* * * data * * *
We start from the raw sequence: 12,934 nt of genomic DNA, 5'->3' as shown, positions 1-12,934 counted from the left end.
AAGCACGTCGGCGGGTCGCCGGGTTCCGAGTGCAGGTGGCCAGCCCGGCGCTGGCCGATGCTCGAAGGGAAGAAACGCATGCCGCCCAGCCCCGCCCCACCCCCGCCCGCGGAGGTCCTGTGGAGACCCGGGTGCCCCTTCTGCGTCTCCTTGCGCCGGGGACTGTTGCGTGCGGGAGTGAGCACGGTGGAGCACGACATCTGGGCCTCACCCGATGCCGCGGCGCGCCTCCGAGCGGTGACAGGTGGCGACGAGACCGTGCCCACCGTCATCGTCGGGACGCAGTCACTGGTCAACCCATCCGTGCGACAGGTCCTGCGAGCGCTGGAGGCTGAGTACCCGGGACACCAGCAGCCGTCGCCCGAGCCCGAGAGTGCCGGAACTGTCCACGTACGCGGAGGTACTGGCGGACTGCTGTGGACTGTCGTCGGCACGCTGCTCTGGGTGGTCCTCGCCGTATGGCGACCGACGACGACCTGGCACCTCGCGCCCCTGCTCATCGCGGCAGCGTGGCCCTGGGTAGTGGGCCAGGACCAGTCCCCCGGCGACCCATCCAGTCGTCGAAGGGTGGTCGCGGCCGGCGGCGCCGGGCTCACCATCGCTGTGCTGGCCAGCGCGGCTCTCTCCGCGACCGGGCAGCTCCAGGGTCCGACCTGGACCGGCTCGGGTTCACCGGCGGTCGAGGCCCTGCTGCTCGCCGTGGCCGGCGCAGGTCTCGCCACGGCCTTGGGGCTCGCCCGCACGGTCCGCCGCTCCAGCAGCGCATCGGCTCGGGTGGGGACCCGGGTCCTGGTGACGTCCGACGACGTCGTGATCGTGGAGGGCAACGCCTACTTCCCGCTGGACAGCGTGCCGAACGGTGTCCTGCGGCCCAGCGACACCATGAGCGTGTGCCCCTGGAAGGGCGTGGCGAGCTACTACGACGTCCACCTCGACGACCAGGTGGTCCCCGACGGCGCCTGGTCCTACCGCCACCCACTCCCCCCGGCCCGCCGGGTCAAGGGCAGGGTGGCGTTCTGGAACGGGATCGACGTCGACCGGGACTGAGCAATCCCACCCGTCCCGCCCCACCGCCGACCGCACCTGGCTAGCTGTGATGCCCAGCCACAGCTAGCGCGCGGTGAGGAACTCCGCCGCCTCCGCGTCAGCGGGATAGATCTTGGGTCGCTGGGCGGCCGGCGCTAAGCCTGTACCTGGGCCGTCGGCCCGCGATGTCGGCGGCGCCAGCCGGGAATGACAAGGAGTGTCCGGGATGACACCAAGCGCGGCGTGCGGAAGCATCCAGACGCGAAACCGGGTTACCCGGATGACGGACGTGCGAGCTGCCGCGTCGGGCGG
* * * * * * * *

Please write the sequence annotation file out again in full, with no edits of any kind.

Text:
We start from the raw sequence: 12,934 nt of genomic DNA, 5'->3' as shown, positions 1-12,934 counted from the left end.
AAGCACGTCGGCGGGTCGCCGGGTTCCGAGTGCAGGTGGCCAGCCCGGCGCTGGCCGATGCTCGAAGGGAAGAAACGCATGCCGCCCAGCCCCGCCCCACCCCCGCCCGCGGAGGTCCTGTGGAGACCCGGGTGCCCCTTCTGCGTCTCCTTGCGCCGGGGACTGTTGCGTGCGGGAGTGAGCACGGTGGAGCACGACATCTGGGCCTCACCCGATGCCGCGGCGCGCCTCCGAGCGGTGACAGGTGGCGACGAGACCGTGCCCACCGTCATCGTCGGGACGCAGTCACTGGTCAACCCATCCGTGCGACAGGTCCTGCGAGCGCTGGAGGCTGAGTACCCGGGACACCAGCAGCCGTCGCCCGAGCCCGAGAGTGCCGGAACTGTCCACGTACGCGGAGGTACTGGCGGACTGCTGTGGACTGTCGTCGGCACGCTGCTCTGGGTGGTCCTCGCCGTATGGCGACCGACGACGACCTGGCACCTCGCGCCCCTGCTCATCGCGGCAGCGTGGCCCTGGGTAGTGGGCCAGGACCAGTCCCCCGGCGACCCATCCAGTCGTCGAAGGGTGGTCGCGGCCGGCGGCGCCGGGCTCACCATCGCTGTGCTGGCCAGCGCGGCTCTCTCCGCGACCGGGCAGCTCCAGGGTCCGACCTGGACCGGCTCGGGTTCACCGGCGGTCGAGGCCCTGCTGCTCGCCGTGGCCGGCGCAGGTCTCGCCACGGCCTTGGGGCTCGCCCGCACGGTCCGCCGCTCCAGCAGCGCATCGGCTCGGGTGGGGACCCGGGTCCTGGTGACGTCCGACGACGTCGTGATCGTGGAGGGCAACGCCTACTTCCCGCTGGACAGCGTGCCGAACGGTGTCCTGCGGCCCAGCGACACCATGAGCGTGTGCCCCTGGAAGGGCGTGGCGAGCTACTACGACGTCCACCTCGACGACCAGGTGGTCCCCGACGGCGCCTGGTCCTACCGCCACCCACTCCCCCCGGCCCGCCGGGTCAAGGGCAGGGTGGCGTTCTGGAACGGGATCGACGTCGACCGGGACTGAGCAATCCCACCCGTCCCGCCCCACCGCCGACCGCACCTGGCTAGCTGTGATGCCCAGCCACAGCTAGCGCGCGGTGAGGAACTCCGCCGCCTCCGCGTCAGCGGGATAGATCTTGGGTCGCTGGGCGGCCGGCGCTAAGCCTGTACCTGGGCCGTCGGCCCGCGATGTCGGCGGCGCCAGCCGGGAATGACAAGGAGTGTCCGGGATGACACCAAGCGCGGCGTGCGGAAGCATCCAGACGCGAAACCGGGTTACCCGGATGACGGACGTGCGAGCTGCCGCGTCGGGCGG